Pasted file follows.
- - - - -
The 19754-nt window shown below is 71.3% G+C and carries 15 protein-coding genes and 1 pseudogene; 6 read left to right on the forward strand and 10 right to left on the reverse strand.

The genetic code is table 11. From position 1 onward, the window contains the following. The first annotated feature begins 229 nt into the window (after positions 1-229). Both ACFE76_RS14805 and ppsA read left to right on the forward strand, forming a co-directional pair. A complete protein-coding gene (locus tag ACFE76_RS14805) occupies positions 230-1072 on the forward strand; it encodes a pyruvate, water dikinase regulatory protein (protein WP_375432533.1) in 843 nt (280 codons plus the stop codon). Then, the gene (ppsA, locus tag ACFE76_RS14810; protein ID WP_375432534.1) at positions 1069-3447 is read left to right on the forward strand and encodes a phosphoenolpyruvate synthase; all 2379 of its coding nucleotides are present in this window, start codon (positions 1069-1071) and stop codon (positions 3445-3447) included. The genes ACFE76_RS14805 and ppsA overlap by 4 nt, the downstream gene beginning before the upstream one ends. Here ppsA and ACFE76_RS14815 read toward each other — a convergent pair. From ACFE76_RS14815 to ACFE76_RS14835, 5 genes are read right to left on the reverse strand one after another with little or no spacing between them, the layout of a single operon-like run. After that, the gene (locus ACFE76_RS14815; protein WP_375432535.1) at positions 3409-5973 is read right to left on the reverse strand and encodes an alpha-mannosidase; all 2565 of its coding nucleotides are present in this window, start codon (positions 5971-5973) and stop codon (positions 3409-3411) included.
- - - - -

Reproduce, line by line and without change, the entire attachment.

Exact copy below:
The 19754-nt window shown below is 71.3% G+C and carries 15 protein-coding genes and 1 pseudogene; 6 read left to right on the forward strand and 10 right to left on the reverse strand.

The genetic code is table 11. From position 1 onward, the window contains the following. The first annotated feature begins 229 nt into the window (after positions 1-229). Both ACFE76_RS14805 and ppsA read left to right on the forward strand, forming a co-directional pair. A complete protein-coding gene (locus tag ACFE76_RS14805) occupies positions 230-1072 on the forward strand; it encodes a pyruvate, water dikinase regulatory protein (protein WP_375432533.1) in 843 nt (280 codons plus the stop codon). Then, the gene (ppsA, locus tag ACFE76_RS14810; protein ID WP_375432534.1) at positions 1069-3447 is read left to right on the forward strand and encodes a phosphoenolpyruvate synthase; all 2379 of its coding nucleotides are present in this window, start codon (positions 1069-1071) and stop codon (positions 3445-3447) included. The genes ACFE76_RS14805 and ppsA overlap by 4 nt, the downstream gene beginning before the upstream one ends. Here ppsA and ACFE76_RS14815 read toward each other — a convergent pair. From ACFE76_RS14815 to ACFE76_RS14835, 5 genes are read right to left on the reverse strand one after another with little or no spacing between them, the layout of a single operon-like run. After that, the gene (locus ACFE76_RS14815; protein WP_375432535.1) at positions 3409-5973 is read right to left on the reverse strand and encodes an alpha-mannosidase; all 2565 of its coding nucleotides are present in this window, start codon (positions 5971-5973) and stop codon (positions 3409-3411) included.